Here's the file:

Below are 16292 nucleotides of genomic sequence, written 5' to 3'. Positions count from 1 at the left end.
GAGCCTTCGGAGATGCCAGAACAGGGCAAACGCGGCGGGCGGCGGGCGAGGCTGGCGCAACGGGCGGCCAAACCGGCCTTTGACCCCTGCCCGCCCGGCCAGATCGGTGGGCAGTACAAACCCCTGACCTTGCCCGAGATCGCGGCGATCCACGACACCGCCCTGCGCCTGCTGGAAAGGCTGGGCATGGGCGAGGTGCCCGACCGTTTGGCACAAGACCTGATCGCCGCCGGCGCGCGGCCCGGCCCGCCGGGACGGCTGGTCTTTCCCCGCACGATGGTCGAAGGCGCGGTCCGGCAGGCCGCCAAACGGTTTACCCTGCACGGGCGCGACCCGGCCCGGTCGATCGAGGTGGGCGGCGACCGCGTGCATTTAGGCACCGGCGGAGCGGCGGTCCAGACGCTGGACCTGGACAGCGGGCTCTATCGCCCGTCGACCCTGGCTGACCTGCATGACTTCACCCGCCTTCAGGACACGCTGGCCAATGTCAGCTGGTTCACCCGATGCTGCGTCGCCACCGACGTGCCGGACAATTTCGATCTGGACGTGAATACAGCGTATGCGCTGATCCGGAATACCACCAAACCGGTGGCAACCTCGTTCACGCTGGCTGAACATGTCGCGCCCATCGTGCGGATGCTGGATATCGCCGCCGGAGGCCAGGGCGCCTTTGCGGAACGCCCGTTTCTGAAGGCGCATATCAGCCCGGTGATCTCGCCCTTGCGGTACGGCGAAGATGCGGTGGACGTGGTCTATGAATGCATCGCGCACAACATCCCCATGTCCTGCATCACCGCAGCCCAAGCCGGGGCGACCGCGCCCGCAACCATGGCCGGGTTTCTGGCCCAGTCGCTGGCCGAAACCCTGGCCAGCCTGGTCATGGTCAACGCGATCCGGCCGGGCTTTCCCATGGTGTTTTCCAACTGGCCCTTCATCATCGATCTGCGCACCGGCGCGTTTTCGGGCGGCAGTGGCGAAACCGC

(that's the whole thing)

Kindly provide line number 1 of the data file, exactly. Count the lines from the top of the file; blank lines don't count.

Below are 16292 nucleotides of genomic sequence, written 5' to 3'. Positions count from 1 at the left end.